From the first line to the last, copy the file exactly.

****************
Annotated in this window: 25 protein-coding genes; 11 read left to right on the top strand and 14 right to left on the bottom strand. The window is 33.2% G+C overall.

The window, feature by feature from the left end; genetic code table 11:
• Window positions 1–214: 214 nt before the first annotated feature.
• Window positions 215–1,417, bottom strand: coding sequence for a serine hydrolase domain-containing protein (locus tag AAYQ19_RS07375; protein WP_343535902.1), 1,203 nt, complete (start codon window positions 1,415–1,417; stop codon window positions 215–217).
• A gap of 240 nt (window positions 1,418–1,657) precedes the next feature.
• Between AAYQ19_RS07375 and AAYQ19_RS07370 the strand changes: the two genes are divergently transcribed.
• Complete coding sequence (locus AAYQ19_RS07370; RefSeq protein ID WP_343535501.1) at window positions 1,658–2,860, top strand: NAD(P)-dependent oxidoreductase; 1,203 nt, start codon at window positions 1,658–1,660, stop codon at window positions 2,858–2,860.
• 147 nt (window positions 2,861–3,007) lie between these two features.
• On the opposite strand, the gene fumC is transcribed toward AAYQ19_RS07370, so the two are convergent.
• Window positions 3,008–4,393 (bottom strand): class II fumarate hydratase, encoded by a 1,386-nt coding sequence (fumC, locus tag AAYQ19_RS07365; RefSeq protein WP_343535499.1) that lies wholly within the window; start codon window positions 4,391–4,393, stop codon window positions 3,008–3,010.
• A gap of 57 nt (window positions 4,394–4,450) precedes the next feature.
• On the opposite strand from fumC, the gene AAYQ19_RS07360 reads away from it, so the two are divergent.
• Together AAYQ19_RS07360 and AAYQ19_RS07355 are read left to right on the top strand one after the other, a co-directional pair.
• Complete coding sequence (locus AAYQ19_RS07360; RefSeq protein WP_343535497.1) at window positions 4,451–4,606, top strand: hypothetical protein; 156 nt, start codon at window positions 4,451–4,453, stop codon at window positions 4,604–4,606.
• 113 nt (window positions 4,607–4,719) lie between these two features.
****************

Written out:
Annotated in this window: 25 protein-coding genes; 11 read left to right on the top strand and 14 right to left on the bottom strand. The window is 33.2% G+C overall.

The window, feature by feature from the left end; genetic code table 11:
• Window positions 1–214: 214 nt before the first annotated feature.
• Window positions 215–1,417, bottom strand: coding sequence for a serine hydrolase domain-containing protein (locus tag AAYQ19_RS07375; protein WP_343535902.1), 1,203 nt, complete (start codon window positions 1,415–1,417; stop codon window positions 215–217).
• A gap of 240 nt (window positions 1,418–1,657) precedes the next feature.
• Between AAYQ19_RS07375 and AAYQ19_RS07370 the strand changes: the two genes are divergently transcribed.
• Complete coding sequence (locus AAYQ19_RS07370; RefSeq protein ID WP_343535501.1) at window positions 1,658–2,860, top strand: NAD(P)-dependent oxidoreductase; 1,203 nt, start codon at window positions 1,658–1,660, stop codon at window positions 2,858–2,860.
• 147 nt (window positions 2,861–3,007) lie between these two features.
• On the opposite strand, the gene fumC is transcribed toward AAYQ19_RS07370, so the two are convergent.
• Window positions 3,008–4,393 (bottom strand): class II fumarate hydratase, encoded by a 1,386-nt coding sequence (fumC, locus tag AAYQ19_RS07365; RefSeq protein WP_343535499.1) that lies wholly within the window; start codon window positions 4,391–4,393, stop codon window positions 3,008–3,010.
• A gap of 57 nt (window positions 4,394–4,450) precedes the next feature.
• On the opposite strand from fumC, the gene AAYQ19_RS07360 reads away from it, so the two are divergent.
• Together AAYQ19_RS07360 and AAYQ19_RS07355 are read left to right on the top strand one after the other, a co-directional pair.
• Complete coding sequence (locus AAYQ19_RS07360; RefSeq protein WP_343535497.1) at window positions 4,451–4,606, top strand: hypothetical protein; 156 nt, start codon at window positions 4,451–4,453, stop codon at window positions 4,604–4,606.
• 113 nt (window positions 4,607–4,719) lie between these two features.